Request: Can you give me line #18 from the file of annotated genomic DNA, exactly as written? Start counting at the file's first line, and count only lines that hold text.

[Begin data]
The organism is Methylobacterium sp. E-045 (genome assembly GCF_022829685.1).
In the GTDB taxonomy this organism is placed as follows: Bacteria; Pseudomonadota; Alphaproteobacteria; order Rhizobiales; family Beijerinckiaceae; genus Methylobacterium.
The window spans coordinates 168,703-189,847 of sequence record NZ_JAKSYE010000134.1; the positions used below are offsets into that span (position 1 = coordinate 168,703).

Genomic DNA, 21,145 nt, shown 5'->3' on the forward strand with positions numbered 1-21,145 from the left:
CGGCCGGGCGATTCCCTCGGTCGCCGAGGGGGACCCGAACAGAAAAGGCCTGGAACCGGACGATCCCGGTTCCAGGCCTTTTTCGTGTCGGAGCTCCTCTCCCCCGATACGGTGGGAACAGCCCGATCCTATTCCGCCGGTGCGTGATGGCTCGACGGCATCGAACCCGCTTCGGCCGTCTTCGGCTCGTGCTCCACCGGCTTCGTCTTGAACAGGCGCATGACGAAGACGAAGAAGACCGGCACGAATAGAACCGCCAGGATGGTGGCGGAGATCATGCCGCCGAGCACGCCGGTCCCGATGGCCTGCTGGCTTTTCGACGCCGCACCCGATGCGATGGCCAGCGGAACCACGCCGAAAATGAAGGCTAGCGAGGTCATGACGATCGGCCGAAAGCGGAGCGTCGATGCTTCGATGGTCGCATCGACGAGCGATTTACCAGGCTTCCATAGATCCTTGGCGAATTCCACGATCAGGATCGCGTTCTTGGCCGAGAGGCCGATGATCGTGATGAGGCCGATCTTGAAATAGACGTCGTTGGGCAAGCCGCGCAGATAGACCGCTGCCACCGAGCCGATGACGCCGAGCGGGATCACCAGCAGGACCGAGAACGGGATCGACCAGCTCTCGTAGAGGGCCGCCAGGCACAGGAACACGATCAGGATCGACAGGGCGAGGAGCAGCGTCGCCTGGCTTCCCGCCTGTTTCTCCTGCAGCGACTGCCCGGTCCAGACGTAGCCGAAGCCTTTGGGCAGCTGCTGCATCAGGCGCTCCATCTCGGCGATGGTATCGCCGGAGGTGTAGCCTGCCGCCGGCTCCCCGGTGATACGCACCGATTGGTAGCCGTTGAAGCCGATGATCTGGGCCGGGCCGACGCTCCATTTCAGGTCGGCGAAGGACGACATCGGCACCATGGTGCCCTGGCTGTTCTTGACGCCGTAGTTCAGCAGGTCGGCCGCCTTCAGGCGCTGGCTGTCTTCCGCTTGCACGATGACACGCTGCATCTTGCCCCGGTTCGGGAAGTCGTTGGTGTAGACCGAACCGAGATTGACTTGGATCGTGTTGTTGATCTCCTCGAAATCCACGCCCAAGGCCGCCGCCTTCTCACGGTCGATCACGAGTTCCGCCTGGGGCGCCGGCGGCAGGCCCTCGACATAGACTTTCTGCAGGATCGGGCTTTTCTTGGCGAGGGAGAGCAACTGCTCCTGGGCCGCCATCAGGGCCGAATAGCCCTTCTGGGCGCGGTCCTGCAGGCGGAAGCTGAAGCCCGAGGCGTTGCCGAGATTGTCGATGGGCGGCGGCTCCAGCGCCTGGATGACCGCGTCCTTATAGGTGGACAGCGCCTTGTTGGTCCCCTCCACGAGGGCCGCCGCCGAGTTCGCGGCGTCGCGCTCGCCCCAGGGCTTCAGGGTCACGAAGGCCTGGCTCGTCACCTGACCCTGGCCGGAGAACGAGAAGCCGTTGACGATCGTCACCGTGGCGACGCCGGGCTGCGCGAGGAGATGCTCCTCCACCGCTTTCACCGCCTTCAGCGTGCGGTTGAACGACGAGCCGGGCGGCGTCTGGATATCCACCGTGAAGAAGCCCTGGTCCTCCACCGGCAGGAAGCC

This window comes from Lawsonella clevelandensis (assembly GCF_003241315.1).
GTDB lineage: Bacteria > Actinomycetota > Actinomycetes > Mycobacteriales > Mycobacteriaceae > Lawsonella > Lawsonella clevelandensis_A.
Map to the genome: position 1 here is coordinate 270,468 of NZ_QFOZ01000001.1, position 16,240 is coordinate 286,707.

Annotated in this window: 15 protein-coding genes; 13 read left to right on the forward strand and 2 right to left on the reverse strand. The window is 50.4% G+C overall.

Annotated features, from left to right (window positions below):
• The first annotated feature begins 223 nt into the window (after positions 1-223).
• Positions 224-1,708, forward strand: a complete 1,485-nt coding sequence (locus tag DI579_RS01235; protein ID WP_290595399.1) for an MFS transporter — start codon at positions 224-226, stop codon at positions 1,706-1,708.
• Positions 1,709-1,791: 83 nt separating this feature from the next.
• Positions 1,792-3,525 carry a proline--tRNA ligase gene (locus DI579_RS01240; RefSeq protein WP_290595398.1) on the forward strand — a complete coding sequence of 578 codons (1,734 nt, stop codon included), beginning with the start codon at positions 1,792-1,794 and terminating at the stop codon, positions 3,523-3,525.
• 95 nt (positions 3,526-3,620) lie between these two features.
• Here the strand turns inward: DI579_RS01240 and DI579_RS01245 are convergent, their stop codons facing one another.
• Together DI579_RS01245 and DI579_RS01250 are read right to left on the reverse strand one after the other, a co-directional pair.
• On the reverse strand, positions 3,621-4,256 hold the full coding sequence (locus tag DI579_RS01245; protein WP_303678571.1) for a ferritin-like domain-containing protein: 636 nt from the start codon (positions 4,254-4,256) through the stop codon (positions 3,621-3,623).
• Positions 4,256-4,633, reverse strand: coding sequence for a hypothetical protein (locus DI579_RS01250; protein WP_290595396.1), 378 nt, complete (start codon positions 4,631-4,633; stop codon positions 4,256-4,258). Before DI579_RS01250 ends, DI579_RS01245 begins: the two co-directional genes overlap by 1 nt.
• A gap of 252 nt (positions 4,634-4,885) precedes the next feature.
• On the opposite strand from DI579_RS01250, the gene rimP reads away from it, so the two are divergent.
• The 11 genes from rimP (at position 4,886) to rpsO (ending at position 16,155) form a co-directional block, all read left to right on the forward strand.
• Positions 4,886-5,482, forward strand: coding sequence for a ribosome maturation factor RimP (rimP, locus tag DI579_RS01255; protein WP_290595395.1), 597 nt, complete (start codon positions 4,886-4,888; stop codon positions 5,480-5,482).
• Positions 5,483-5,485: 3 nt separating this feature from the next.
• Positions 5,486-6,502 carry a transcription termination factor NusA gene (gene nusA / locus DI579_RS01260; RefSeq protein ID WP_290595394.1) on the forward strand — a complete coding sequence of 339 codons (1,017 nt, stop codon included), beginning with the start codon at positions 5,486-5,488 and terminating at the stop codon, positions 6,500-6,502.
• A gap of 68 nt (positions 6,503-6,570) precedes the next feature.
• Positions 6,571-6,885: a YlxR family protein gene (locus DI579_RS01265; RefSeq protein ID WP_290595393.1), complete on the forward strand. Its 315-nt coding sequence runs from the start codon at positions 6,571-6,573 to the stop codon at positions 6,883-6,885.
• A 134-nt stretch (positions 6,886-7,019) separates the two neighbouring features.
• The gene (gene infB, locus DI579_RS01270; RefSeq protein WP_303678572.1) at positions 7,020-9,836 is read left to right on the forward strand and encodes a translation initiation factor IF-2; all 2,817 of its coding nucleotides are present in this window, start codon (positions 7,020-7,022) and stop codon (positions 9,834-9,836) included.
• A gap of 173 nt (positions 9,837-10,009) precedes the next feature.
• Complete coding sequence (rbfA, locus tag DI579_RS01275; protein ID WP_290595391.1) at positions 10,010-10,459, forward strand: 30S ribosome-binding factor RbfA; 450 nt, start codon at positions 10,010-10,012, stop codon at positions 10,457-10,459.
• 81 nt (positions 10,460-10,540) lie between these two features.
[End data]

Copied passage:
• On the reverse strand, positions 3,621-4,256 hold the full coding sequence (locus tag DI579_RS01245; protein WP_303678571.1) for a ferritin-like domain-containing protein: 636 nt from the start codon (positions 4,254-4,256) through the stop codon (positions 3,621-3,623).